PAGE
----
"If your and NYT try to do what you do to Xi and Wen to any of 1%, celebrities, and politicians in the West, both of you will be sued until you are financially ruined if not landed in jail."
Great! I'm sure Wen will pursue his lawsuit then. Let's hear more threats, deepen these investigations and see how bad Wen is at bluffing. 
"In fact the people like you is the biggest obstacle for China moving to democracy and 法治away from 人治"
Really, John? Let's admit that with kleptocrats like these, China is obviously now under 狼法.
"hence disregarding and disrespecting laws is the only way works in China from top to bottom, from the ruling class to the clerk in hospital to the guy watching the parking lot."
Glad you are aware of just how bad it is, John.  The only problem is the "ruling class" gets away with it while the guy in the parking lot gets beaten up by real thugs. You, of course, spend your time defending this state of affairs.

John Chan
October 30, 2012 at 23:54

The USA and the West are in the business of imperialism, greed and serving self-interests; they are not in the business of charity.
The current hostility shown by the USA and its lackeys towards China proves they never have China’s wellbeing in heart; Mitt Romney even promised to punish China as currency manipulator while the USA is using China’s money to pay its government expenses, so please don’t claim credit where it is not due.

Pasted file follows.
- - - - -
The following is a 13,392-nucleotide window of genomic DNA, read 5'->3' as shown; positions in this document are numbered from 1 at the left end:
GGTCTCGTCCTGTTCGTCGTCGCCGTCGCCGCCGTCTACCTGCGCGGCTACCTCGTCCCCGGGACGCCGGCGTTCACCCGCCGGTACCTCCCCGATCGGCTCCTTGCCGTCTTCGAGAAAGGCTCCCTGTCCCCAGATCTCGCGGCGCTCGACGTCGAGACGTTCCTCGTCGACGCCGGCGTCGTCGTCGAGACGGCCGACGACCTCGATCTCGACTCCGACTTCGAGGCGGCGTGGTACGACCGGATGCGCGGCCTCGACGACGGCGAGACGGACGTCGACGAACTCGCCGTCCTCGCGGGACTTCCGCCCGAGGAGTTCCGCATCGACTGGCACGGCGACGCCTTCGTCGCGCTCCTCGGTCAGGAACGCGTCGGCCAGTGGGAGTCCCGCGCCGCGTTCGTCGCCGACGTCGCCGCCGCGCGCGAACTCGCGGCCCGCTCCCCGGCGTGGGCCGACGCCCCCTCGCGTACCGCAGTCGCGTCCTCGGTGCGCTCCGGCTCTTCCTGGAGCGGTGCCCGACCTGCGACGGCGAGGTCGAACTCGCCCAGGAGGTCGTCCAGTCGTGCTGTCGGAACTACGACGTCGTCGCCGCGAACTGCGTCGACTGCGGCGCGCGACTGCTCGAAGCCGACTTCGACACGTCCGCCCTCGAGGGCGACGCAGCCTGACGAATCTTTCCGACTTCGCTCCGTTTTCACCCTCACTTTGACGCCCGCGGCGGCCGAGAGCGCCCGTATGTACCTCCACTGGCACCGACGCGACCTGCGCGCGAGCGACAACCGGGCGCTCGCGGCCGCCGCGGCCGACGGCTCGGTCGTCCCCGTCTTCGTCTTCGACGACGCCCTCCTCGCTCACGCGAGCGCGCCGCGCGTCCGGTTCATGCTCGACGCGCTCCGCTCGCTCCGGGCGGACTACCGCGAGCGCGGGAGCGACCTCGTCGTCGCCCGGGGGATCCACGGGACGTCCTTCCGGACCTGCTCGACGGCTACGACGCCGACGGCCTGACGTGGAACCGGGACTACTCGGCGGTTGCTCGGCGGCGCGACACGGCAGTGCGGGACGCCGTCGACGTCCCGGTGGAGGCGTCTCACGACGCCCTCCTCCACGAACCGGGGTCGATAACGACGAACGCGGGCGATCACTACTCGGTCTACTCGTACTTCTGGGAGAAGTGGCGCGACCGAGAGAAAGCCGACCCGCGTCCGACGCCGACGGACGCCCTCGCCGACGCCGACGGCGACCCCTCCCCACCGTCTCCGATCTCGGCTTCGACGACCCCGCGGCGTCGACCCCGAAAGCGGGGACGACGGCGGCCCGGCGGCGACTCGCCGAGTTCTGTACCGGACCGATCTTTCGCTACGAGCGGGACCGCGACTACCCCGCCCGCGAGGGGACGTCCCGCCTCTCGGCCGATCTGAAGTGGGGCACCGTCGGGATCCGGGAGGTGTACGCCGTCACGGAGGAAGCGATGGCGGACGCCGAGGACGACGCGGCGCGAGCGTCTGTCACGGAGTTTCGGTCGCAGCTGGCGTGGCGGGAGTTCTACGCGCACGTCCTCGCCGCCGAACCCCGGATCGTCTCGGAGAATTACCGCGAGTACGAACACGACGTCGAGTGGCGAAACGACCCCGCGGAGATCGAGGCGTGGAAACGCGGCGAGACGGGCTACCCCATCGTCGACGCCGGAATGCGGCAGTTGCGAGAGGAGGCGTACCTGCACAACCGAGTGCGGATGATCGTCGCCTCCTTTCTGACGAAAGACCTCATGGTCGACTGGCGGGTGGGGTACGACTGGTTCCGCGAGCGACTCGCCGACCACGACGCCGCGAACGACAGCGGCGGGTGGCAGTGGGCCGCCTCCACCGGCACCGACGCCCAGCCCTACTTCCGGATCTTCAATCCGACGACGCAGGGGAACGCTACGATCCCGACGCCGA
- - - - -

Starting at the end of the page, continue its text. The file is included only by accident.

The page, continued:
Be Way
October 30, 2012 at 23:39

"Without the US & the West , how could China rise"
How do you explain China being one of the greatest economic powers from the past many centuries until 19th century when it was the Western Imperialist and militant Japan that destroyed China in the first place.
The rise of China is NOT due to the West but more of a case of the hardwork, resourceful and initiative of the Chinese people.

John Chan
October 30, 2012 at 23:31

Only authoritarian and tyrant insist they have the truth, because they don’t want people to tell them they are ugly. You are insisting you and the West have the truth proves you and the West are authoritarian, tyrant and ugly.
You should read the evidence posted on this site first about the shameless West claiming undeserved glories in WWII before regurgitating those staled fabrication and fallacies like Tiananmen Square Massacre.   
Presumed guilty is a practice of Kangaroo Court; it seems you do not know one of the pillars of modern democracy that is one presumed innocent until proven guilty. It again proves you are authoritarian and a tyrant to the core.